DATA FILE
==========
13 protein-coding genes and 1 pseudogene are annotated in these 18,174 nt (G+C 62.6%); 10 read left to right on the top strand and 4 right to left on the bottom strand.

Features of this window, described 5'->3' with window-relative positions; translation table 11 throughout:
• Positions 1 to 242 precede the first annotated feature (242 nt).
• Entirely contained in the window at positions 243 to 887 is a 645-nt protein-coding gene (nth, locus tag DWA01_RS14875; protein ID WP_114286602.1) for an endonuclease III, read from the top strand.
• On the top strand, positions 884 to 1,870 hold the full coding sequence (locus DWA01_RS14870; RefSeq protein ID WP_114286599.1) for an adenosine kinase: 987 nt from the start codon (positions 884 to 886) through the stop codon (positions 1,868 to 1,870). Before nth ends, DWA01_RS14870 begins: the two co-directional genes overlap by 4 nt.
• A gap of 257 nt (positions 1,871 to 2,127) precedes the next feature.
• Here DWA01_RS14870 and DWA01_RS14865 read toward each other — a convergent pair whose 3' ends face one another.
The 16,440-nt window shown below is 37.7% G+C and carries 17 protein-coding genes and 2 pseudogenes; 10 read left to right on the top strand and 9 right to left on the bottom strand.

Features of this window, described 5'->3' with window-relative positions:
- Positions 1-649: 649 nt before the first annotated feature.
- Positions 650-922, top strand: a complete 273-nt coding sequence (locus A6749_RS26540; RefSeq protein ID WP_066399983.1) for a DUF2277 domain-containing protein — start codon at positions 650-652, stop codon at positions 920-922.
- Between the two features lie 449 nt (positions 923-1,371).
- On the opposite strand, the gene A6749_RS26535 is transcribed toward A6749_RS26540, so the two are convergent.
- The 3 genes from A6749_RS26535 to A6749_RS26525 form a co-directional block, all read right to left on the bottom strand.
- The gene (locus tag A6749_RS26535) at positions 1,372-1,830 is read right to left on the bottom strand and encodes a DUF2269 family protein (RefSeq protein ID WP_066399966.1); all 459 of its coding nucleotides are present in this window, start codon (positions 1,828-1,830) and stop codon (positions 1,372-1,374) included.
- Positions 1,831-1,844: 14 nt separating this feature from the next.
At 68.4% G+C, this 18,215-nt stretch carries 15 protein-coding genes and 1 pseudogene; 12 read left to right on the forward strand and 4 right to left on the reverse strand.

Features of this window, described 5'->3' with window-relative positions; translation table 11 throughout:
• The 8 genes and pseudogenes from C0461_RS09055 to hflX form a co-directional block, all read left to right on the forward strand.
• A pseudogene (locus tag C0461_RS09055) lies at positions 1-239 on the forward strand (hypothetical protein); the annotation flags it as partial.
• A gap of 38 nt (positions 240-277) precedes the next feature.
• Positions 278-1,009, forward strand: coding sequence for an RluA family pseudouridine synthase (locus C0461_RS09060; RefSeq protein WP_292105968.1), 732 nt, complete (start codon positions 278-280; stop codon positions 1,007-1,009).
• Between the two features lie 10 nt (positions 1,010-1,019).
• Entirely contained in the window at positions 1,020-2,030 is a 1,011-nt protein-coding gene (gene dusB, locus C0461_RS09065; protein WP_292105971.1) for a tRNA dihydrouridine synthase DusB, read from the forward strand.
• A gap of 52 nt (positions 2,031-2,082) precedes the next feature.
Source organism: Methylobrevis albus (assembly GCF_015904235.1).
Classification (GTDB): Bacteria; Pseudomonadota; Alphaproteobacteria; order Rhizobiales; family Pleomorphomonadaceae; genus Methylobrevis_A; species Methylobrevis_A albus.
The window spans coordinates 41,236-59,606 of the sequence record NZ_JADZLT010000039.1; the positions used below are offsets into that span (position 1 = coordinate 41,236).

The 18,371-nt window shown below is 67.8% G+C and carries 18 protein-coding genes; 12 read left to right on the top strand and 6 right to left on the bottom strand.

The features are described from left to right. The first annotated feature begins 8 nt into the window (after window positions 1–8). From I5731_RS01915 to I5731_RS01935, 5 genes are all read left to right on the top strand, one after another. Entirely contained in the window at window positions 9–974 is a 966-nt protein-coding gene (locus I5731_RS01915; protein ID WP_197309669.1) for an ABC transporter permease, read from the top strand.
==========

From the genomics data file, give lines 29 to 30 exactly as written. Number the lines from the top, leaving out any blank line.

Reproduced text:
The 18,371-nt window shown below is 67.8% G+C and carries 18 protein-coding genes; 12 read left to right on the top strand and 6 right to left on the bottom strand.

The features are described from left to right. The first annotated feature begins 8 nt into the window (after window positions 1–8). From I5731_RS01915 to I5731_RS01935, 5 genes are all read left to right on the top strand, one after another. Entirely contained in the window at window positions 9–974 is a 966-nt protein-coding gene (locus I5731_RS01915; protein ID WP_197309669.1) for an ABC transporter permease, read from the top strand.